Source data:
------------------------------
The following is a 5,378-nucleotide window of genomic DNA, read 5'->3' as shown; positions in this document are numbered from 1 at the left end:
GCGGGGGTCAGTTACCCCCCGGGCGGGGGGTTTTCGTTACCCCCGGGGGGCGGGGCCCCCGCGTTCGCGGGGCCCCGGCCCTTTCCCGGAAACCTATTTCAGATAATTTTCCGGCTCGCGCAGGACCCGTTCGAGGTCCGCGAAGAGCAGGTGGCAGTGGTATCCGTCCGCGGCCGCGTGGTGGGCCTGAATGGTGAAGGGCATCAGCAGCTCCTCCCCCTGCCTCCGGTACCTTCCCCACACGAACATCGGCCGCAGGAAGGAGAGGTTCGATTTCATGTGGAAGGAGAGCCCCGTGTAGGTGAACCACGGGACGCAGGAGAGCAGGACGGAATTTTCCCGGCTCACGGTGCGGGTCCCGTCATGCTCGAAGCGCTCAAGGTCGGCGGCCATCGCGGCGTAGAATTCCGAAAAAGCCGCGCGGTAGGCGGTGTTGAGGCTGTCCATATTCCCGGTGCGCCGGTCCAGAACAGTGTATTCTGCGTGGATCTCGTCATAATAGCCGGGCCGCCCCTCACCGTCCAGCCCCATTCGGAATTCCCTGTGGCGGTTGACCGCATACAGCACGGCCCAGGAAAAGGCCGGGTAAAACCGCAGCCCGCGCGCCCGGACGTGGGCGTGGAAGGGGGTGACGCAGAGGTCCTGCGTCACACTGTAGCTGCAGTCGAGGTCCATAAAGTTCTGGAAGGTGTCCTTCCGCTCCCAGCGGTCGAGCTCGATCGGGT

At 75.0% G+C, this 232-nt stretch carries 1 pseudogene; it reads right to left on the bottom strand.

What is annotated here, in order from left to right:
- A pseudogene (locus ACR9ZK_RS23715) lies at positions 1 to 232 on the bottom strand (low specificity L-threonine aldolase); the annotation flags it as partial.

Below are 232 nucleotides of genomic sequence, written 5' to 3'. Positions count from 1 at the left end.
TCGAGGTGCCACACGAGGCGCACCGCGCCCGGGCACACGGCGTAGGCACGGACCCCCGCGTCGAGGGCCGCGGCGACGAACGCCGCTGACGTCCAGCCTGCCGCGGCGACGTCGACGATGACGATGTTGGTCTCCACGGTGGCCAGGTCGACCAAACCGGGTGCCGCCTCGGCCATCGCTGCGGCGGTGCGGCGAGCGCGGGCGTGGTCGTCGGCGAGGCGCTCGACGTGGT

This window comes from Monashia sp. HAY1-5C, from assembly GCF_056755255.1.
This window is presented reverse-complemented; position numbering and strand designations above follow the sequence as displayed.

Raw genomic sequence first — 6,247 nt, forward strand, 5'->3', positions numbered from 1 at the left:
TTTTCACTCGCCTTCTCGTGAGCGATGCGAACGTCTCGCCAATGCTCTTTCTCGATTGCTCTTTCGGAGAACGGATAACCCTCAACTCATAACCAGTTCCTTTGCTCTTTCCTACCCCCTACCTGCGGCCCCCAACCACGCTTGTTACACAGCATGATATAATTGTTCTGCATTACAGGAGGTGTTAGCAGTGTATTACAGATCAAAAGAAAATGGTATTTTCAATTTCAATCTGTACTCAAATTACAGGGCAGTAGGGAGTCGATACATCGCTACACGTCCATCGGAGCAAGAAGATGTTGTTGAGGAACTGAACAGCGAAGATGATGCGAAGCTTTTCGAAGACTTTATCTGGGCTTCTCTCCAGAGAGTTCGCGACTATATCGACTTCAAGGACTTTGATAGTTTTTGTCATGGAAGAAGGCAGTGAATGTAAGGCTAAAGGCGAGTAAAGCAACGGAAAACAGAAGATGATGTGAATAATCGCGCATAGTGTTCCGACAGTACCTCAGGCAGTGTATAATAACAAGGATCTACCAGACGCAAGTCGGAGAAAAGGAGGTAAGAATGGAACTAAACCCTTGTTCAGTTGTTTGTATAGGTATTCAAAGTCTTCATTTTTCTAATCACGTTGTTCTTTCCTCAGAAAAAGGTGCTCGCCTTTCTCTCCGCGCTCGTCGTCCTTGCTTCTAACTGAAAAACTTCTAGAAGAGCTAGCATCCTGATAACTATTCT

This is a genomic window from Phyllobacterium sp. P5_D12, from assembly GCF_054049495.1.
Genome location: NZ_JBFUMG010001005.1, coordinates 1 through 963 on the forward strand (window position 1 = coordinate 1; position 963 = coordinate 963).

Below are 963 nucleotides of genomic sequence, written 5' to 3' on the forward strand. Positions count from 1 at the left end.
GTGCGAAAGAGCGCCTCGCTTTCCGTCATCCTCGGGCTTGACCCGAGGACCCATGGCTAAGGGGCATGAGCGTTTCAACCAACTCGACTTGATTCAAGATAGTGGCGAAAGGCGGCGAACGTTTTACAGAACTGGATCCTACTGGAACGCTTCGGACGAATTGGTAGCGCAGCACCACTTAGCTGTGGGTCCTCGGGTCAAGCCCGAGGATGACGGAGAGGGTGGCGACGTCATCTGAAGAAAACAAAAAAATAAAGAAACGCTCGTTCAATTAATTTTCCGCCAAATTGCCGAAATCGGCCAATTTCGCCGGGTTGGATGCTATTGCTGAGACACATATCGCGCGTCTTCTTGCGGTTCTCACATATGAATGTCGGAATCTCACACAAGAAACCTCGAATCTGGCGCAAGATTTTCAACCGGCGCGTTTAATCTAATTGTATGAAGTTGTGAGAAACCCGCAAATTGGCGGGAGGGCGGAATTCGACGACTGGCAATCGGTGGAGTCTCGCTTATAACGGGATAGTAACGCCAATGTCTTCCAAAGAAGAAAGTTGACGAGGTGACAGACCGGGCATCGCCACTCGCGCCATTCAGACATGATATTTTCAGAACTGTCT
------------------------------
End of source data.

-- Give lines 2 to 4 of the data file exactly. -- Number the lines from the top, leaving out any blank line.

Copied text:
GCGGGGGTCAGTTACCCCCCGGGCGGGGGGTTTTCGTTACCCCCGGGGGGCGGGGCCCCCGCGTTCGCGGGGCCCCGGCCCTTTCCCGGAAACCTATTTCAGATAATTTTCCGGCTCGCGCAGGACCCGTTCGAGGTCCGCGAAGAGCAGGTGGCAGTGGTATCCGTCCGCGGCCGCGTGGTGGGCCTGAATGGTGAAGGGCATCAGCAGCTCCTCCCCCTGCCTCCGGTACCTTCCCCACACGAACATCGGCCGCAGGAAGGAGAGGTTCGATTTCATGTGGAAGGAGAGCCCCGTGTAGGTGAACCACGGGACGCAGGAGAGCAGGACGGAATTTTCCCGGCTCACGGTGCGGGTCCCGTCATGCTCGAAGCGCTCAAGGTCGGCGGCCATCGCGGCGTAGAATTCCGAAAAAGCCGCGCGGTAGGCGGTGTTGAGGCTGTCCATATTCCCGGTGCGCCGGTCCAGAACAGTGTATTCTGCGTGGATCTCGTCATAATAGCCGGGCCGCCCCTCACCGTCCAGCCCCATTCGGAATTCCCTGTGGCGGTTGACCGCATACAGCACGGCCCAGGAAAAGGCCGGGTAAAACCGCAGCCCGCGCGCCCGGACGTGGGCGTGGAAGGGGGTGACGCAGAGGTCCTGCGTCACACTGTAGCTGCAGTCGAGGTCCATAAAGTTCTGGAAGGTGTCCTTCCGCTCCCAGCGGTCGAGCTCGATCGGGT

At 75.0% G+C, this 232-nt stretch carries 1 pseudogene; it reads right to left on the bottom strand.

What is annotated here, in order from left to right: